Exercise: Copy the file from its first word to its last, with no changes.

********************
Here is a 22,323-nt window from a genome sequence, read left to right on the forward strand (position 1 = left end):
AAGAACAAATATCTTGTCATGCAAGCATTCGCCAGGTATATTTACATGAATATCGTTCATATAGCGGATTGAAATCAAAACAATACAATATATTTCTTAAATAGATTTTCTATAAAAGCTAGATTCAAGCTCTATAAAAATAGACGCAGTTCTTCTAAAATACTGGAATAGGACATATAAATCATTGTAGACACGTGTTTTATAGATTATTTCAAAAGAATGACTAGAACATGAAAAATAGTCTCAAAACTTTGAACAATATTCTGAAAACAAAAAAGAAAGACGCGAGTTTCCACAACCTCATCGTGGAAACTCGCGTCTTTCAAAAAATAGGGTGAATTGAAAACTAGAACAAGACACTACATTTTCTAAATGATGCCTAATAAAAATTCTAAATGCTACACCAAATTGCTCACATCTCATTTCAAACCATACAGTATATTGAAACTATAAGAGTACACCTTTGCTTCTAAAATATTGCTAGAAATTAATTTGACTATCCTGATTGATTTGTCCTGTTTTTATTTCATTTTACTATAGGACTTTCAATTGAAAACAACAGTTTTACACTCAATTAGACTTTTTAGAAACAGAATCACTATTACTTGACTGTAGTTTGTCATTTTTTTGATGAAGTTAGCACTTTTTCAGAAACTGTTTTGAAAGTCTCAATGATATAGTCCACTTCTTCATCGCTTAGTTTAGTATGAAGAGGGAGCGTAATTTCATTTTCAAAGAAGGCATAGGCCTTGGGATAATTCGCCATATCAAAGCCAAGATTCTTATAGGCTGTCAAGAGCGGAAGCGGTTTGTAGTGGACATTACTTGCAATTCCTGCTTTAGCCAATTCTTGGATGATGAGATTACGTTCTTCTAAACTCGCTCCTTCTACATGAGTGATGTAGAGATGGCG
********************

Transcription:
Here is a 22,323-nt window from a genome sequence, read left to right on the forward strand (position 1 = left end):
AAGAACAAATATCTTGTCATGCAAGCATTCGCCAGGTATATTTACATGAATATCGTTCATATAGCGGATTGAAATCAAAACAATACAATATATTTCTTAAATAGATTTTCTATAAAAGCTAGATTCAAGCTCTATAAAAATAGACGCAGTTCTTCTAAAATACTGGAATAGGACATATAAATCATTGTAGACACGTGTTTTATAGATTATTTCAAAAGAATGACTAGAACATGAAAAATAGTCTCAAAACTTTGAACAATATTCTGAAAACAAAAAAGAAAGACGCGAGTTTCCACAACCTCATCGTGGAAACTCGCGTCTTTCAAAAAATAGGGTGAATTGAAAACTAGAACAAGACACTACATTTTCTAAATGATGCCTAATAAAAATTCTAAATGCTACACCAAATTGCTCACATCTCATTTCAAACCATACAGTATATTGAAACTATAAGAGTACACCTTTGCTTCTAAAATATTGCTAGAAATTAATTTGACTATCCTGATTGATTTGTCCTGTTTTTATTTCATTTTACTATAGGACTTTCAATTGAAAACAACAGTTTTACACTCAATTAGACTTTTTAGAAACAGAATCACTATTACTTGACTGTAGTTTGTCATTTTTTTGATGAAGTTAGCACTTTTTCAGAAACTGTTTTGAAAGTCTCAATGATATAGTCCACTTCTTCATCGCTTAGTTTAGTATGAAGAGGGAGCGTAATTTCATTTTCAAAGAAGGCATAGGCCTTGGGATAATTCGCCATATCAAAGCCAAGATTCTTATAGGCTGTCAAGAGCGGAAGCGGTTTGTAGTGGACATTACTTGCAATTCCTGCTTTAGCCAATTCTTGGATGATGAGATTACGTTCTTCTAAACTCGCTCCTTCTACATGAGTGATGTAGAGATGGCG